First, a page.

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Flying Computers



In the U.S. a pilot's license is good forever but to actually be able to use it there are various additional requirements, one of which is a flight review every two years where you go out with an instructor and demonstrate that you still know what you're doing with an airplane. My review was due this month and given that I had not flown all that much over the past year I asked to do a more thorough review than the regulations require.


Today we were scheduled for the second flight in the review, but it was clear that low clouds and possible rain made a VFR flight impossible. I'm not instrument rated but private pilots are expected to have some minimal instrument skills--but not much more than being able to track a course to a navaid. I had previously talked to the CFI about doing some more instrument work and he suggested that today would be an ideal chance to do that in actual IFR conditions, and they had a plane ready to go.


Well, what fun! Instead of a routine VFR flight we would take a modern Diamond DA-40 with an equally modern Garmin G-1000 glass cockpit, something many flightsimmers may have tried. This is quite different from my normal ride, with things like a stick instead of a yoke, castoring nose wheel, variable pitch prop, etc.


So off we went on a round robin flight. By the time we came back I had 1.5 hours in the log, with 1.3 hours of actual IFR conditions, three instrument approaches (two ILS and one GPS) and had flown the entire flight from takeoff to landing. The time literally "flew" by :-)


So, what did I take away from this? First, transitioning from yoke to stick is so easy that virtually no thought is required. It immediately felt natural. Also that flying a different light plane isn't so hard for a reasonably experience pilot if the plane is not vastly different.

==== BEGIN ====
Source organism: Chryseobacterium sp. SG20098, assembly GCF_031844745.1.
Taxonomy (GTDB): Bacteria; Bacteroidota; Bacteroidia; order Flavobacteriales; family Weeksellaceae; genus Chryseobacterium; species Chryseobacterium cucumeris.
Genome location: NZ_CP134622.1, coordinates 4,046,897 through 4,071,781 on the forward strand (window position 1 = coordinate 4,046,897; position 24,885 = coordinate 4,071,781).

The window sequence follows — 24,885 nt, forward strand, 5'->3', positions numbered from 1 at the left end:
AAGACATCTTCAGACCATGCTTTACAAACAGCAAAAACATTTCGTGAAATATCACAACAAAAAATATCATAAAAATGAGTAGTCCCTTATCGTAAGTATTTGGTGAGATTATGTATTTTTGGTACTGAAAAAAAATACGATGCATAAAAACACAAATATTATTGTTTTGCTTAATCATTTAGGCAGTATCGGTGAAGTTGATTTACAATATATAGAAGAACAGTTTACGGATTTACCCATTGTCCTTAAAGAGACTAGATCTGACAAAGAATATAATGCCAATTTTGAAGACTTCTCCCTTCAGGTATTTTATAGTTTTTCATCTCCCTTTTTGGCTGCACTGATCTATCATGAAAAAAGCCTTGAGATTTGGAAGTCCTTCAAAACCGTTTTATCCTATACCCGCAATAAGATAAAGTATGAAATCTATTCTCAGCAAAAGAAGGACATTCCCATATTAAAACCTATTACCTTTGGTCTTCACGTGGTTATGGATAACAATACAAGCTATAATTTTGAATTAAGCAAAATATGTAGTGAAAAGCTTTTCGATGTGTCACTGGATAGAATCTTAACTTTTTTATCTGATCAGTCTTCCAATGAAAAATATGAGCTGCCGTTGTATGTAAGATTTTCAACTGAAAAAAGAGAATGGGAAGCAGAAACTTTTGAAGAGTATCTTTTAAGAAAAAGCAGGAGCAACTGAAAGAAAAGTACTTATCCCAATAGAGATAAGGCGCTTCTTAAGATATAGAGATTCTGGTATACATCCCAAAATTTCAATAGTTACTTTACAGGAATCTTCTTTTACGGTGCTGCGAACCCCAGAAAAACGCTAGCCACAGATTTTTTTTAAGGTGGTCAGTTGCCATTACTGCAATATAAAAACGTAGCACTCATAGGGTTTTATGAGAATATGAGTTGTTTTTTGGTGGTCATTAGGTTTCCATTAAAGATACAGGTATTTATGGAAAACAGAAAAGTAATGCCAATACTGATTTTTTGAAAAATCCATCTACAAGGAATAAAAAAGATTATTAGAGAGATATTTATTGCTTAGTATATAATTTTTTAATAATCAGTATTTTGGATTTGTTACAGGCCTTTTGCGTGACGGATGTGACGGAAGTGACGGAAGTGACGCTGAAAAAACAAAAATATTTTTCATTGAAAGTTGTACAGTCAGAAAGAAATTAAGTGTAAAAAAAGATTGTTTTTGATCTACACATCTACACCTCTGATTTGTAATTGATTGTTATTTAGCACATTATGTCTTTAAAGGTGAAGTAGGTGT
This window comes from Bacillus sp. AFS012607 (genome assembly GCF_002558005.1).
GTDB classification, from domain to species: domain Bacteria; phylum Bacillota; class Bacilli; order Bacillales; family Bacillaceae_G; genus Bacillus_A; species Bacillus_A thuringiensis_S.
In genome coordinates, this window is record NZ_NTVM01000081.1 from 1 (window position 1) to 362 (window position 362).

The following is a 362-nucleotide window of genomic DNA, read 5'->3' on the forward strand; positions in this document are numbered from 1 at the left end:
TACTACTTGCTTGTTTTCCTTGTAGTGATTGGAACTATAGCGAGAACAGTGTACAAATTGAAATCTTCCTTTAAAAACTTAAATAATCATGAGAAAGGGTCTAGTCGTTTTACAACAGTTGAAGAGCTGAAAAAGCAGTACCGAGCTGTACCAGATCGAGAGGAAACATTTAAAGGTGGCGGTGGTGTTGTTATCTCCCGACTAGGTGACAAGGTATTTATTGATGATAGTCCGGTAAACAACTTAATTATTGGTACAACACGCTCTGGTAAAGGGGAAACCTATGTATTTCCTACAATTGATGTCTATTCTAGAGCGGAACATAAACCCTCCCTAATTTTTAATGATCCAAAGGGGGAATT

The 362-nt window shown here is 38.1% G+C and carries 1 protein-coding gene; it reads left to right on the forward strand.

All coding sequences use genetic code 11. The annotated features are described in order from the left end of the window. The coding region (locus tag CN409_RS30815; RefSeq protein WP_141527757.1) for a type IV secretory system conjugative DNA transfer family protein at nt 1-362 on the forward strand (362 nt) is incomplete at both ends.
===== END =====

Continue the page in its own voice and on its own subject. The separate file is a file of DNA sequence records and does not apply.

But I guess what struck me most during the flight was how little sensation there was of being actually in command of a real plane. With those two big computer screens in front of me and absolutely nothing to see out the windows (actual IFR conditions remember) it was barely different from flying the simulator. So what's happened is that because of the changes in real world planes/avionics our sims have become much closer to that "as real as it gets" goal that's been chased for so long.


I supposed I have mixed feelings about this. It's great from a simmers point of view since the goal of a sim is to be as accurate as possible. But from a pilot's point of view it's a bit different. If you're using the plane to get from here to there the modern technology does make things better, no doubt. But if you want to just fly, and enjoy the experience and feeling on a visceral level I think an older cockpit with "steam gauges" is a better choice.


In any event it was an interested experience. And though we're planning on one more flight I am signed off to fly for another two years :-)

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I am glad to see other real pilots like to fly the computer, too. My biennial is 12 years past due, but I have done about 50 landings in a Redbird FMX this summer. (I was an instructor at an aviation-themed summer camp, but that's a whole 'nother story.) Flying is flying, even if you're on the ground.

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